The romance between Shun and Umi is handled with a surprisingly mature tone.The star of the film’s designs is the Quartier Latin, which looks like just a creaky Western-style building on the outside but inside is a boy’s dream clubhouse, with buckets on strings transporting missives from department to department and massive muckraking banners hanging beneath its impossibly high ceiling. Books and telescopes and printing equipment and empty tea kettles are packed up against every wall. The colors are earthy reds and browns, the masculine contrast to Umi’s bright home of pastel hues, and it’s inhabited by a cast of oddballs with that brand of solemn, macho and completely earnest passion that can only be found in boys of this age. My favorite was the head (and perhaps sole member) of the Philosophy Club, a frighteningly huge senior (actually, he looks 35) who appears to live in an indoor shack cobbled out of wooden boards at the top of the stairs, and who defeats his own desperate attempts to recruit new freshmen by coming on far, far too strong. This film may not have any actual magic in it, but one immediately senses that this is a magical place, similar in kind to Totoro’s forest and Yubaba’s bathhouse if not as fantastic.

Yet the focus on a particular age of Japanese history is why I think Poppy Hill may be received as an oddity in the United States. Its references to ’60s Japanese singers (Kyu Sakamoto, Atsuo Okamoto), cars (Toyopet!), buildings (Sakuragicho Station) and events offer resonant hooks for Japanese viewers and foreigners who’ve studied the period, but may not do much for casual anime fans of my generation. You have between now and when this is released in the States to make an elderly Japanese friend to take along. It will enrich your experience by leaps, and your new friend will doubtless treat you to something delicious for having such fabulous taste.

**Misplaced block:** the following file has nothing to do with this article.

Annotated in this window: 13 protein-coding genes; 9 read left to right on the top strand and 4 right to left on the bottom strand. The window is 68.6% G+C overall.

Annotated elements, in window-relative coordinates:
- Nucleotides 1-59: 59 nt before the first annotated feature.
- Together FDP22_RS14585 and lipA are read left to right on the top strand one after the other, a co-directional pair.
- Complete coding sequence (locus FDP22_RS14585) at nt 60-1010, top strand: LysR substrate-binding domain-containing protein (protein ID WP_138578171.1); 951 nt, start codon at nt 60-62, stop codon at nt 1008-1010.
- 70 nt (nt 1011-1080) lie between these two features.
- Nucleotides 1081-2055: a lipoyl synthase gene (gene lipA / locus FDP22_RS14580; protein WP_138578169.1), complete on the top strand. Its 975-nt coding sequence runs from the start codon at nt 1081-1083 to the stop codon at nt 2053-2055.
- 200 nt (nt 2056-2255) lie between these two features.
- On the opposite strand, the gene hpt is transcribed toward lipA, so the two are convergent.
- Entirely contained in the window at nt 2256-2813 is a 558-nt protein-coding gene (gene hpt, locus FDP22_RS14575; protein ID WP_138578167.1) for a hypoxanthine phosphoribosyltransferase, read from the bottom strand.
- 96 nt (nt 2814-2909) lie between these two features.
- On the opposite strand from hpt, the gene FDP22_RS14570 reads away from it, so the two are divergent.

The score is an odd mix of jazz, ragtime and piano. At one point, it features the classic Japanese pop song “Ue wo muite aruko.” Known unfortunately in the United States as “Sukiyaki,” it actually has nothing to do with beef stew. In fact the title means, “I walk looking up (so my tears won’t fall)”. It was a massive hit in a Japan emerging from poverty and defeat, though there would be many growing pains along the way. (Today it has added meaning in a country facing the aftermath of the Tohoku disaster.) And as the Yomiuri Shimbun pointed out in their review it’s also pitch-perfect for the journey of these two young people, who look up hopefully to the future even as they treasure their personal traditions and learn how to overcome the ghosts of the past. And it’s a good omen for a long future of lovely, thoughtful and moving films from Studio Ghibli.